Carbon reduction scheme to be rolled out to more South Gloucestershire communities

A tractor and container for grass cuttings

An innovation project looking at how grass cuttings can be used to generate energy and reduce South Gloucestershire Council’s carbon emissions is to be rolled out to more communities.

The project, called Greenprint, is part of ADEPT Live Labs 2: Decarbonising Local Roads in the UK, which is a three-year, UK-wide £30 million programme funded by the Department for Transport that aims to decarbonise the local highway network.

Greenprint is investigating potential new ways grass cuttings could be used to produce biomethane fuel for vehicles and a road surfacing material called biochar.

As part of the scheme, the council is using new machinery to cut and collect grass from highway verges and other green spaces, rather than leaving it on the ground. The project aims to mix the collected grass with the council’s food waste and take it to an energy-from-waste plant where the mixture will be subject to a process called anaerobic digestion.

Reducing the frequency of grass cuts is also a key element of the trial as this encourages greater biodiversity and increases the levels of carbon stored in the soil.

It is hoped the Greenprint project will reduce the council’s carbon emissions, encourage wildflowers, help insects to thrive and allow the soil to store more carbon.

The council successfully trialled the new grass cutting arrangement in Yate last year. From this spring it is being rolled out to verges and green spaces in Bradley Stoke, Kingswood, Patchway, Staple Hill and Mangotsfield, Stoke Gifford and Thornbury. The new areas of grass included have been agreed with the town and parish councils following consultation with them.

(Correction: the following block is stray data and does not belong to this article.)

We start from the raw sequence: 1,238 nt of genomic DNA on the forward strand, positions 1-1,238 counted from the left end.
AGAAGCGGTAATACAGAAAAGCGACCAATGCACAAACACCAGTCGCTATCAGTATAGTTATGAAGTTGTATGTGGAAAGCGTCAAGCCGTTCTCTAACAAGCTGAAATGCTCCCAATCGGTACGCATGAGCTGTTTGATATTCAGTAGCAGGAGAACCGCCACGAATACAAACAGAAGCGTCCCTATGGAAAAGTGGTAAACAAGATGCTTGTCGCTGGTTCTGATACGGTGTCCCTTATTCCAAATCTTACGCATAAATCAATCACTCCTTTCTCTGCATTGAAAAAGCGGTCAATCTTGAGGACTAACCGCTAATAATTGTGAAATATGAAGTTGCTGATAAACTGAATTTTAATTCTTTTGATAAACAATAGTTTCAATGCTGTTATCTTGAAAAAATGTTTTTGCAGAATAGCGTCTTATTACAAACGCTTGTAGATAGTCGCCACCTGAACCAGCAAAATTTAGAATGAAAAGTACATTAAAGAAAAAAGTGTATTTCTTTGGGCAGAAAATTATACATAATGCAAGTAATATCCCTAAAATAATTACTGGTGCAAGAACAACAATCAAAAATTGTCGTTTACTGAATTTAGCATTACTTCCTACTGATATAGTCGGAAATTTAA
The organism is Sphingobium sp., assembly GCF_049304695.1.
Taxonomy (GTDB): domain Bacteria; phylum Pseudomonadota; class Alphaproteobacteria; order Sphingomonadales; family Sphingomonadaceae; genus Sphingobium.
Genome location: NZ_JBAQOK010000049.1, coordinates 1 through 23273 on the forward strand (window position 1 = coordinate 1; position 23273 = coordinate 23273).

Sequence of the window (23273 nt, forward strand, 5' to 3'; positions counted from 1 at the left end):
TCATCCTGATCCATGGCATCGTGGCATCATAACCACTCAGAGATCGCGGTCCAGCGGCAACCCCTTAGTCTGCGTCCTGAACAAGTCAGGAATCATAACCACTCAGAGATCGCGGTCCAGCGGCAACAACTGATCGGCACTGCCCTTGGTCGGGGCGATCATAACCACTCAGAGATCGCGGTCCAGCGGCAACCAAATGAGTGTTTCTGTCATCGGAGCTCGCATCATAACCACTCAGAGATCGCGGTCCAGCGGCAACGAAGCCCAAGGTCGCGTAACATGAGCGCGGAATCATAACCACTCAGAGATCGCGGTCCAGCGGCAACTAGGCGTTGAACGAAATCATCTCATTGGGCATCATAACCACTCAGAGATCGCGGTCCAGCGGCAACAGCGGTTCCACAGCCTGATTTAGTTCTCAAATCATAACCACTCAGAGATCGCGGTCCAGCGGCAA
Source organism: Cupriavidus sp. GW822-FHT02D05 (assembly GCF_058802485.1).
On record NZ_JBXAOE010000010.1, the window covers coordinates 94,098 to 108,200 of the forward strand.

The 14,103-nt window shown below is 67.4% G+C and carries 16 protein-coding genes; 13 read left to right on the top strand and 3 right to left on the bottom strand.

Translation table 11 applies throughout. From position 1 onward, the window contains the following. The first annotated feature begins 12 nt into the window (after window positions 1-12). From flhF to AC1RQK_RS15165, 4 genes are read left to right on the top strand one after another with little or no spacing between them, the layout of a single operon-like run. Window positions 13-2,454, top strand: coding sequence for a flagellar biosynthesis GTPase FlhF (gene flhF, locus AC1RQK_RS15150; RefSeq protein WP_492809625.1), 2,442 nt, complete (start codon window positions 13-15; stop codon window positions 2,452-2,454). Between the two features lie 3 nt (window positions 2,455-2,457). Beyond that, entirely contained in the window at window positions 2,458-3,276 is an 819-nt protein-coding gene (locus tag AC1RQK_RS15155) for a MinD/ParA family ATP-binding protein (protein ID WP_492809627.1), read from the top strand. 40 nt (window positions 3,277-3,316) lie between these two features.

South Gloucestershire Council’s Climate Emergency Manager, Barry Wyatt, said: “It is great to see that this innovative project is continuing to make progress.

“As a local authority we are constantly looking for new and better ways to do things, especially if they can support nature recovery, biodiversity and how we manage our changing climate.”

The project is being carried out jointly with West Sussex County Council, who will be trialling similar technologies. In response to the Climate and Nature Emergency, both councils have set commitments to achieve net zero carbon emissions by 2030.

Greenprint, was awarded £4 million by ADEPT Live Labs 2, to examine how changing the way local authority grass areas are managed can provide a source of materials and fuels to decarbonise highway operations, as well as supporting other benefits such as increasing biodiversity and resilience to the changing climate.

The project will last three years (2023-2026). This will be followed by a further five years of monitoring of the environmental benefits, impact, and costs. This information, as well as feedback from the community, will be used to decide whether to make the changes permanent. No date has been set for this decision.

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Feedback on the trial can be shared via email